Item Details
Gene/Locus name FHL1 (also called bA535K18.1, FHL1B, FLH1A, Four-and-a-half LIM domains 1, KYO-T, LIM protein SLIMMER, MGC111107, SLIM1, XMPMA ) What are gene names?
Long Namefour and a half LIM domains 1
Edit date 04:59 PM, 26 Apr 2016
MBS listing There is no Medicare rebate for testing of this gene/locus.
Laboratories Australian and New Zealand laboratories providing this test can be found by clicking here.
Method Laboratories may use a variety of methods to identify genetic variants. The sensitivity and specificity of these methods can vary, and some pathogenic variants in the gene may not be identified. The failure to identify a pathogenic variant may not necessarily mean that the gene is normal. Requestors should seek further advice from the laboratory.
Reference sequence NM_001449
Application Variations in this gene/locus can be associated with following disorder/s:

Emery-Dreifuss muscular dystrophy 6, X-linked, OMIM 300696
Myopathy, X-linked, with postural muscle atrophy, OMIM 300696
Reducing body myopathy, X-linked 1a, severe, infantile or early childhood onset, OMIM 300717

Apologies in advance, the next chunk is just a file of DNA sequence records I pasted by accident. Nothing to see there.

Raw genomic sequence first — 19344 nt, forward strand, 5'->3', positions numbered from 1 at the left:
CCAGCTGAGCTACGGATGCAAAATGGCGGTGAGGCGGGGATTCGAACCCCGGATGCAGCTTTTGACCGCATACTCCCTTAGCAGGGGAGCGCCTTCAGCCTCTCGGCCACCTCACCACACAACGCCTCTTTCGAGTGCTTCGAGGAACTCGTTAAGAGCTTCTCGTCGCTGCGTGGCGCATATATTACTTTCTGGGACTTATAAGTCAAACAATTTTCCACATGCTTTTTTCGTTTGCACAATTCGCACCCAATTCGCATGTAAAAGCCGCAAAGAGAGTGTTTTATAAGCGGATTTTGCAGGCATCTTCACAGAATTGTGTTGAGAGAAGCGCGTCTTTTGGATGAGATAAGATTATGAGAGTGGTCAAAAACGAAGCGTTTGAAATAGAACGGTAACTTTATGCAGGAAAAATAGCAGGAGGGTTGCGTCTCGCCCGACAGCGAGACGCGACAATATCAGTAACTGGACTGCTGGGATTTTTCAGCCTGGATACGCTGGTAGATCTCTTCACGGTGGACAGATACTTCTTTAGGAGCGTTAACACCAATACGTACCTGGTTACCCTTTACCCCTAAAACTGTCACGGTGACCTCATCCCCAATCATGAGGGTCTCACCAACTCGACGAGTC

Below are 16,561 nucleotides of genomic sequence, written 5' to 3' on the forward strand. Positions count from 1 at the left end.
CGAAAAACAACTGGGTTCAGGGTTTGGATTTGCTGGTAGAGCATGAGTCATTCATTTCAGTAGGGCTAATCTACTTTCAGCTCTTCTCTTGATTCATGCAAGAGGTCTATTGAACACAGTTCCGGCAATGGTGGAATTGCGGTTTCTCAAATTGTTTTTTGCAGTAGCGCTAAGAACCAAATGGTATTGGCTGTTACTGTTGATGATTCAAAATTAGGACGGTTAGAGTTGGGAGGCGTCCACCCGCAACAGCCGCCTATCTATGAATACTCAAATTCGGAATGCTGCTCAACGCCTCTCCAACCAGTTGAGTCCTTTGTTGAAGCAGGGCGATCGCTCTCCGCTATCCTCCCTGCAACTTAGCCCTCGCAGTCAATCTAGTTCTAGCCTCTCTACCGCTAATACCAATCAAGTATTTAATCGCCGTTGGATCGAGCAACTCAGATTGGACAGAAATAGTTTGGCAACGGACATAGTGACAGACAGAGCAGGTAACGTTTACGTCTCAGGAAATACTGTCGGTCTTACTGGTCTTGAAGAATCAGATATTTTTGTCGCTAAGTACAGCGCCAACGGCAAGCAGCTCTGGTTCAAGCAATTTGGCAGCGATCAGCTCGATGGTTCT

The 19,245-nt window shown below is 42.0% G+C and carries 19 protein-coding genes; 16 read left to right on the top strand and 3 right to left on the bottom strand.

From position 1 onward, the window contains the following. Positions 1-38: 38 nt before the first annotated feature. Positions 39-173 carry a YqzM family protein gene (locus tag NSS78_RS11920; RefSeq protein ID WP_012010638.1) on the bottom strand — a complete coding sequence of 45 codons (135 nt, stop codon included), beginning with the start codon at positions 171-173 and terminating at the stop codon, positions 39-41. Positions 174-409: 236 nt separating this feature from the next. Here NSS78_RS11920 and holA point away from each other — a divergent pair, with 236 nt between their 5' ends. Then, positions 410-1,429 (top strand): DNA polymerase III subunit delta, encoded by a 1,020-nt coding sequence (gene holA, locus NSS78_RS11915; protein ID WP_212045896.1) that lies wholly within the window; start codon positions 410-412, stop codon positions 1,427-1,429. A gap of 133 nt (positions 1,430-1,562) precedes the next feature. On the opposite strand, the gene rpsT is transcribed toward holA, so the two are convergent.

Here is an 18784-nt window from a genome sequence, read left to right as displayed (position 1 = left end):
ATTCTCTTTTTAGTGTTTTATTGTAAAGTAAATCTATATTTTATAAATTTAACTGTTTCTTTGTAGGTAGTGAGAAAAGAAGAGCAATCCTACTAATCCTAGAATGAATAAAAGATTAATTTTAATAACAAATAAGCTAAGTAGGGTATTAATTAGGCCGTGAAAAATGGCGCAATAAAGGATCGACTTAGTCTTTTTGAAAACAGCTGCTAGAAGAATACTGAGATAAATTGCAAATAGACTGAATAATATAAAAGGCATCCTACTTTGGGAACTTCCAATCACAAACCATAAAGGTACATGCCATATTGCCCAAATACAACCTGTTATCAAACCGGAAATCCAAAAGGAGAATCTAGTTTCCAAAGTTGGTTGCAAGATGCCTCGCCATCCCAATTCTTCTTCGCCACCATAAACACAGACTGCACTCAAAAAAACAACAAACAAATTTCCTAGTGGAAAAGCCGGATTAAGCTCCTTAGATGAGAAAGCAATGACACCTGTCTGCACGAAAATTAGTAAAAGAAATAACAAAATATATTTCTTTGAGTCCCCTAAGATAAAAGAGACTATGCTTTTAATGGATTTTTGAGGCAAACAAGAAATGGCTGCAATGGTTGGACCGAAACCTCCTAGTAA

Reducing body myopathy, X-linked 1b, with late childhood or adult onset, OMIM 300718
Scapuloperoneal myopathy, X-linked dominant, OMIM 300695

Requestors should be aware that testing for inherited genetic variants often raises significant medical, ethical, psychological, and legal issues. Testing should be done in accordance with national guidelines which address clinical issues NHMRC and laboratory requirements NPAAC. Consultation with the genetics laboratory, a specialist clinician, or a clinical genetics service may be warranted.
Interpretation / Comment Laboratory methods do not necessarily identify all of the clinically significant variants in a gene. The failure to identify a variant does not necessarily mean that the gene is normal. Variants in a gene may cause more than one disease, and the identification of a clinically significant variant does not necessarily indicate the specific disease that the patient or relatives may be at risk of developing. Conversely, the disease/s associated with a gene might also be caused by mutations in other genes, and the failure to identify a clinically significant variant in one gene does not necessarily alter the clinical diagnosis or risk for relatives.
Reference OMIM 300163